Viking Zen: A Review of SAS’s A330 in Business From Newark to Copenhagen
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Sometimes, especially when you play the points-and-miles game, you’ve gotta take the long way home. And, depending on the carrier you choose, that can turn out to be a very good thing. On another hop between my home in London and TPG‘s headquarters in New York, I decided to take the long way home, thanks to award availability on Scandinavian Airlines (SAS). The airline has been working hard over the past few years to refit its fleet of long-haul aircraft with a new, very competitive business-class product, so I was excited to see how it stacked up to other carriers that I’m more familiar with, such as British Airways. Plus, I’d never flown with SAS before, so the #AvGeek in me was thrilled to add another carrier to the list of ones I’ve flown.
SAS is in the Star Alliance, so there are a couple of great options for using your points to book flights. One is using United’s MileagePlus program, which is how we booked this flight. The one-way trip from Newark (EWR) to London (LHR) with a stop in Copenhagen (CPH) cost 70,000 miles plus $22 in taxes and fees. Another option is to use Air Canada’s Aeroplan, where a one-way ticket will cost 55,000 miles in business class with similarly low taxes and fees. Luckily, it’s easy to come by miles in either of these programs, since United is a 1:1 transfer partner of Chase Ultimate Rewards, and Aeroplan is a 1:1 transfer partner of American Express Membership Rewards. If you wanted to go the United/Chase route, you could almost earn a one-way biz ticket just by signing up for a card like the Chase Sapphire Reserve or Chase Sapphire Preferred Card, both of which are offering a sign-up bonus of 50,000 points after you spend $4,000 within the first three months of account opening. Alternatively, you could earn enough miles in one signup for a one-way business-class ticket if you signed up for a card like The Platinum Card® from American Express, which is currently offering a welcome bonus of 60,000 points (5,000 more than what’s required to book with Aeroplan) after spending $5,000 within the first three months.
I had the good fortune of having a beautiful evening to travel, and to make things even better, check-in at EWR was close to empty and totally stress-free. I checked my bags all the way through to London and was on my way to the security checkpoint in just a few short minutes. Security, however, was not such a joy, with TSA PreCheck and first- and business-class lines all merged, but this was no fault of SAS.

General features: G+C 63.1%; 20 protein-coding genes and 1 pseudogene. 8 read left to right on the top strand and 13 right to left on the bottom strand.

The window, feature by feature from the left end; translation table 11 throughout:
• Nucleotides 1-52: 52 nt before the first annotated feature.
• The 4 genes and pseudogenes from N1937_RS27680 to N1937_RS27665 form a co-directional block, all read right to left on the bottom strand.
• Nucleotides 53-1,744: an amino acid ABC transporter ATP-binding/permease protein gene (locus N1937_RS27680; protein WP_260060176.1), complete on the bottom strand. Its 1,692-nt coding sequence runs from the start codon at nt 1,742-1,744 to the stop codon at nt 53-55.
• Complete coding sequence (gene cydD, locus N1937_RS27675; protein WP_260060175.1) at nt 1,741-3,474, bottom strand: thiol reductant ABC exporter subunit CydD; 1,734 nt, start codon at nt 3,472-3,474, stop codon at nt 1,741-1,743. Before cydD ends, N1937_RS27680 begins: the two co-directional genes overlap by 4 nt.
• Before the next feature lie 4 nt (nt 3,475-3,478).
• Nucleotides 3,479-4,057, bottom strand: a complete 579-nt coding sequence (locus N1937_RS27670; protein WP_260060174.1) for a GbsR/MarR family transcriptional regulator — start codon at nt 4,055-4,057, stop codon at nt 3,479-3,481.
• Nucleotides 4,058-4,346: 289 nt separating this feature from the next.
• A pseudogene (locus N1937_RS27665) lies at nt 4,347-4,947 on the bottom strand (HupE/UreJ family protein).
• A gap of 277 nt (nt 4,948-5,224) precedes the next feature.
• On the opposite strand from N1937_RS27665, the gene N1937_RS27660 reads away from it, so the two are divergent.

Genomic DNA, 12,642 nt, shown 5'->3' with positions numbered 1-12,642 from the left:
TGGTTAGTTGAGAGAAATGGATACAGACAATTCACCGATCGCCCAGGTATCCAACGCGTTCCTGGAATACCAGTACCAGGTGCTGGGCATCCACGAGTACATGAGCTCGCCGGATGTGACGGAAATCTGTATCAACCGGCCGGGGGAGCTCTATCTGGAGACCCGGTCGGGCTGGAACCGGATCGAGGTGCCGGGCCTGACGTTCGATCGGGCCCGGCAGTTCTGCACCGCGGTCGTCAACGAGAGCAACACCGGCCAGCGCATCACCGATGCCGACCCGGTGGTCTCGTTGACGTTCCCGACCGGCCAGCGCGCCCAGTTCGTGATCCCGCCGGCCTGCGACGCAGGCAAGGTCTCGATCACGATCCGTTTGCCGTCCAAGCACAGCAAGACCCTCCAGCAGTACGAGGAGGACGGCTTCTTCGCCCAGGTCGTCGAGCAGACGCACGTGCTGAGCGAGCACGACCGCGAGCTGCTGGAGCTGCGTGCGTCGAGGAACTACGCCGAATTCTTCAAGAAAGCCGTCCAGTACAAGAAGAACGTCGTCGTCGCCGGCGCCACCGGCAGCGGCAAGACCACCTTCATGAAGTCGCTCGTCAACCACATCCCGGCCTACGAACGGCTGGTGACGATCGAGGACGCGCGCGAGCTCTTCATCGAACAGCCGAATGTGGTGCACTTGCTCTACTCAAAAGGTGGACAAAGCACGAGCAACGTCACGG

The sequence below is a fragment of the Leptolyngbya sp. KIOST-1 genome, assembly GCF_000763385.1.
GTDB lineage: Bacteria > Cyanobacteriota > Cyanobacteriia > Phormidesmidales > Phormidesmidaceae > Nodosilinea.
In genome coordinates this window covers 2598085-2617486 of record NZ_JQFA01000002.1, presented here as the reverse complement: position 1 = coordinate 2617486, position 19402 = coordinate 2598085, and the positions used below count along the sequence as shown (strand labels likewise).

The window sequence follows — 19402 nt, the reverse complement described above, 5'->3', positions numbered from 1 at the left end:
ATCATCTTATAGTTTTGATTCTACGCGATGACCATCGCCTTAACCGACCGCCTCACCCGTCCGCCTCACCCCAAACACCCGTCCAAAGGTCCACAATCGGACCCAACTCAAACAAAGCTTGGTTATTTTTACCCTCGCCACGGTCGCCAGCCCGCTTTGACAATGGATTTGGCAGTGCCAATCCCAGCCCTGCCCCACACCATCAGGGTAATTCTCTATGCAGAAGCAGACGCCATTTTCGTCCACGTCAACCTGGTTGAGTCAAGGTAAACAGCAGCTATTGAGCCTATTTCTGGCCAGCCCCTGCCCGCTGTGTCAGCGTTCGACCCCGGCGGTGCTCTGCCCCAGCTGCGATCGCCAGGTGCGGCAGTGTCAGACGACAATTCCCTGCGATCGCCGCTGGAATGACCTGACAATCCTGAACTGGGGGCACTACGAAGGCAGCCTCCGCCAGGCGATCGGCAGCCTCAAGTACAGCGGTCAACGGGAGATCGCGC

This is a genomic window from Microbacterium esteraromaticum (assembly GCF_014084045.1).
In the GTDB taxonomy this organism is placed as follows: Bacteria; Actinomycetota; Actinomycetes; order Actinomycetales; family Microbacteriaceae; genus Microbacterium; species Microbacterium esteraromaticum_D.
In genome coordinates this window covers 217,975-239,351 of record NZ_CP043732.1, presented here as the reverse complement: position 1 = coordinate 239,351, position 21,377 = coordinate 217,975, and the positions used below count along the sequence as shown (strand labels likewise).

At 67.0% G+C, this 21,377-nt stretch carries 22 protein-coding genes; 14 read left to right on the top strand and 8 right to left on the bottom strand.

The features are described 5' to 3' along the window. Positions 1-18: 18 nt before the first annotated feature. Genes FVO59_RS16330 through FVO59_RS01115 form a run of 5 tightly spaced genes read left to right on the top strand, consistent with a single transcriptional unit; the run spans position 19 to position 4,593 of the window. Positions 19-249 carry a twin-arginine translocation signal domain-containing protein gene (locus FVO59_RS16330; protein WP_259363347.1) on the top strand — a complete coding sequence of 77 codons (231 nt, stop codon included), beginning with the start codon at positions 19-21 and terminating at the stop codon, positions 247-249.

I headed to the Terminal B SAS Lounge, which felt appropriately Scandinavian to me, with its light wood accents, round tables and muted colors. The lounge had various nooks and crannies, and was very busy during my visit. Despite it being filled with travelers, there were seats available, and the food was replenished regularly.
The food offerings were decent, with the majority of them concentrated in one area.
Cold options included a salad bar as well as a selection of pastrami and cheese.
Alcohol was self-serve and featured mainly mid-range liquor options, as well as a variety of red and white wine.
Lasagna was the centerpiece of the hot food options, but knowing that I had quite a bit of food to look forward to once on the plane, I skipped this heavy dish.
There was also a coffee station that allowed you to make a variety of beverages — I helped myself to a very mediocre cappuccino.
There were several distinct seating areas that featured more of the Scandinavian design aesthetic, with more light wood, a gray color scheme and potted plants spread throughout.
I was delighted to find an all-you-can-eat tray of maraschino cherries. A welcome but dangerous feature of this lounge.
After walking around the lounge for a little bit, I took a plate of cold meats, cheese and salad and a tomato juice, and settled down for my short stay.
It was a very short walk to Gate 67 from the lounge. Boarding through the priority lane was orderly and quick, and I was on board our almost-17-year-old Airbus A330, which was delivered new to SAS in 2002, with very little standing around.
Cabin and Seat
The welcome on board was incredibly warm and friendly, and first impressions of the cabin were great. It was a chic space with a relaxing feel and smart color tones. It continued the muted color scheme and Scandinavian vibe that was started in the lounge.
The business-class cabin on the SAS A330 was arranged in a 1-2-1 configuration, with the window seats alternating between the seat being right next to the windows and a reverse version with the console table closer to the window.
I was seated in 2A, a single-window seat which was “protected” from the aisle. If you’re traveling alone, this is one of the best seats you can grab. The seat was set up with a pillow, thin mattress and duvet when I arrived, along with the amenity kit.